It's Hari Raya. The time of the year when one eats all the goodies of the season in the form of nasi himpit, lemang, kuah kacang, kueh, and of course rendang.
There are all sorts of rendang, but I'm not going to get into that today. What I am going to get into is that a week ago I realised I might actually miss out on all these goodies especially the rendang. Now, I don't celebrate Hari Raya, but going without rendang during the season was just impossible to deal with. So I decided to make my own.
This is not my first attempt at rendang and as I do love a good Beef Rendang, I've tried to make it before but not quite so successfully. It's quite an effort to get the flavour and tenderness of the meat right.
Armed with research from here and here, I made what I think is the best rendang I've ever made, ever. It had a gorgeous flavour and above all, the meat is fork-tender. Both use similar ingredients with the exception of the quantity called for and two or three additional spices.
There were a few stressful moments while making this dish though.
First, I panicked and kept checking on it every five to ten minutes, when the recipe said to leave it well alone. (This is when I sent an S.O.S. to a friend on Facebook to find out if I should be looking at it cook every few minutes or not. I was told yes, a little bit too late!) Why? Because I finally DID leave it alone only to find at the end of the first hour that the bottom was starting to get burnt. Oh dear, oh dear.
So after a quick check on the tenderness of the meat, I turned on the oven and into it went the pot for its second hour of cooking.
After the second hour was up, the contents of the pot went into a flat-bottomed wok for caramelising, 'frying' of the Spice Paste and reducing the gravy.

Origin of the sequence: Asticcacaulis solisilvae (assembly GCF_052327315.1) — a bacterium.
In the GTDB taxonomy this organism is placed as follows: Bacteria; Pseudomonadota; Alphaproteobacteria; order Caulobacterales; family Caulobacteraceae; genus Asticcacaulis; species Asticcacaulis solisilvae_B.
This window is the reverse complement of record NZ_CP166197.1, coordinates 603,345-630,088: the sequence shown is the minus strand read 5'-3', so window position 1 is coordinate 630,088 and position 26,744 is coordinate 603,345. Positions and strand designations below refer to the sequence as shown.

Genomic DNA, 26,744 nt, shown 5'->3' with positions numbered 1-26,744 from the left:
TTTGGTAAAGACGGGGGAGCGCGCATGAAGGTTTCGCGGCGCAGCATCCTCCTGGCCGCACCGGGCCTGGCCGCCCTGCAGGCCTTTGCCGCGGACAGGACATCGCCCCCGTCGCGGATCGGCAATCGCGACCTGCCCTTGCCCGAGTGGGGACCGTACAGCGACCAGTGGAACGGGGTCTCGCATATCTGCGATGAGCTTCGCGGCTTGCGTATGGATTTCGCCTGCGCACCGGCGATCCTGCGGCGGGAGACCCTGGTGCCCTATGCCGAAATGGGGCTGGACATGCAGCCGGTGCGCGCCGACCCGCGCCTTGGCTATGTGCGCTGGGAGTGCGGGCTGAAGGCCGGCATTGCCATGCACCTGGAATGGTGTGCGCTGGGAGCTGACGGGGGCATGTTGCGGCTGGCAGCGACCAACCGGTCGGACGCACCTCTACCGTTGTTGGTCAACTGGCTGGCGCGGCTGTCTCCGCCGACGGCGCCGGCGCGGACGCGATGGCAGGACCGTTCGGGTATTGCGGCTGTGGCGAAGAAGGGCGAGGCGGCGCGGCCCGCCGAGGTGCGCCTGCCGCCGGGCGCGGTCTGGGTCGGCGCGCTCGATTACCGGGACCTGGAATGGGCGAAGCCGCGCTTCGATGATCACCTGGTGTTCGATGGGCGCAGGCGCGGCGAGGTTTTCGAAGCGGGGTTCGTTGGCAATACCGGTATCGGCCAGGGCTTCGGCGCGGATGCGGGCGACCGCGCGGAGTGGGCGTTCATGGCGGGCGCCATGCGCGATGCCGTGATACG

All in all, the rendang took about three and a half hours to make from beginning to end, including prep time. I was relieved and tired once it was done. The dish was delicious this evening with some boiled rice, but hopefully better tomorrow once it has a chance to have a good night's rest. This and a Butter Cake is what I'm taking over to Aunty Jaibun's later today.
Don't think I'd repeat this anytime soon. Maybe next year Raya is soon enough?
1.2kg Beef Brisket, cubed
2 teaspoons Salt
4 teaspoons Sugar
3 teaspoons Tamarind Paste
Spice Paste (to be blended)
4 medium red Onions
6 fresh Red Chillies, de-seeded
28 dried Red Chillies, soaked in hot water and drained
2 thumb-sized pieces Ginger
1/2 thumb-sized piece Galangal
6 cloves Garlic
2 teaspoons Turmeric Powder
6 Kaffir Lime Leaves
4 stalks Lemongrass, bruised
4 slices Galangal
5 tablespoons Palm Sugar
2 teaspoons Salt
1/2 teaspoon White Pepper
4 tablespoons Oil
1 litre Coconut Milk, divided
In a large bowl, mix the Salt, Sugar, Tamarind Paste and Kerisik together. Add in the Beef cubes and toss till well mixed. Set aside.
In a blender, blend all the ingredients for the Spice Paste. If needed, add a little water to get the blender going. Blend until you get a fine paste. Set aside.
Heat a large pot over medium heat and add Oil. Then add the Spice Paste. Fry the Spice Paste for about 1 minute and then add all the other ingredients into the pot. Cook for about 3 minutes, then add 750ml of the Coconut Milk. Add the Beef and stir through until the meat is well-coated.
Cover the pot and cook on very low heat for 1 hour. Add in the remaining Coconut Milk and adjust the seasoning. I then put the pot into a 170 Celsius oven to cook for a further hour or until meat is tender.
After the second hour of cooking. Remove the pot from the oven and transfer everything in it to a flat-bottomed wok. Turn the heat on to low and start stirring the rendang every 5 - 10 minutes to prevent any sticking. Keep stirring until the gravy reduces and changes into a darker, more chocolate colour. The rendang is done once the gravy dries up leaving the meat with a caramelised coating. Cover and cool in the wok. Before eating, warm it up a little and serve with hot boiled rice.
*Kerisik - Make your own kerisik by toasting about 80g of dessicated coconut in a dry wok until it is aromatic, brown and well-toasted. Transfer to a pestle and mortar. Pound the crisp coconut lightly until you get a semi-fine powder.
- This is my first time cooking Beef Brisket. It is so far the best cut of beef I've used to make a rendang.
- I used my cast-iron Le Creuset pot for the first two hours of cooking. Next time I'd put the pot straight into the oven for the first two hours of cooking to prevent the rendang getting burnt.
- I would experiment with slightly less Coconut Milk next time. I used Ayam Brand Coconut Milk.
- I didn't use the Dark Soya Sauce called for in Not Quite Nigella's recipe, as I wanted the dish to caramelise on its own.
Now, just what do I do with all that Galangal and Kaffir Lime Leaves I had to buy?